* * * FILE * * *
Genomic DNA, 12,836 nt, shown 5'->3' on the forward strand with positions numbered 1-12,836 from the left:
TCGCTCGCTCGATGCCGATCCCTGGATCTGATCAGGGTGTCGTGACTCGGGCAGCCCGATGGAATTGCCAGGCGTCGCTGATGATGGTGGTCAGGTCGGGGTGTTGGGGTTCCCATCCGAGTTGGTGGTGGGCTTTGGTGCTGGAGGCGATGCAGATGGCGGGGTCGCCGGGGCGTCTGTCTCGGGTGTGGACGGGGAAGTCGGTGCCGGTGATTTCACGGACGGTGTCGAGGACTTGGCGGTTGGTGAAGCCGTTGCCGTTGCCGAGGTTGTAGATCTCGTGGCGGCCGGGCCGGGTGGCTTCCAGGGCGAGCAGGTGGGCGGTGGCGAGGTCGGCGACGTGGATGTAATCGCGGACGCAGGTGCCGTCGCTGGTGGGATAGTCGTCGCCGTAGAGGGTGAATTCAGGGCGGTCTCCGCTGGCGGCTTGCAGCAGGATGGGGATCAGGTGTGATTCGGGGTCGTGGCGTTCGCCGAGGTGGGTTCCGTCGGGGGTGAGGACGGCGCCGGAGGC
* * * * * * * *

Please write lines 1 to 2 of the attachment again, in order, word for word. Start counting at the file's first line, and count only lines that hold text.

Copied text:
Genomic DNA, 12,836 nt, shown 5'->3' on the forward strand with positions numbered 1-12,836 from the left:
TCGCTCGCTCGATGCCGATCCCTGGATCTGATCAGGGTGTCGTGACTCGGGCAGCCCGATGGAATTGCCAGGCGTCGCTGATGATGGTGGTCAGGTCGGGGTGTTGGGGTTCCCATCCGAGTTGGTGGTGGGCTTTGGTGCTGGAGGCGATGCAGATGGCGGGGTCGCCGGGGCGTCTGTCTCGGGTGTGGACGGGGAAGTCGGTGCCGGTGATTTCACGGACGGTGTCGAGGACTTGGCGGTTGGTGAAGCCGTTGCCGTTGCCGAGGTTGTAGATCTCGTGGCGGCCGGGCCGGGTGGCTTCCAGGGCGAGCAGGTGGGCGGTGGCGAGGTCGGCGACGTGGATGTAATCGCGGACGCAGGTGCCGTCGCTGGTGGGATAGTCGTCGCCGTAGAGGGTGAATTCAGGGCGGTCTCCGCTGGCGGCTTGCAGCAGGATGGGGATCAGGTGTGATTCGGGGTCGTGGCGTTCGCCGAGGTGGGTTCCGTCGGGGGTGAGGACGGCGCCGGAGGC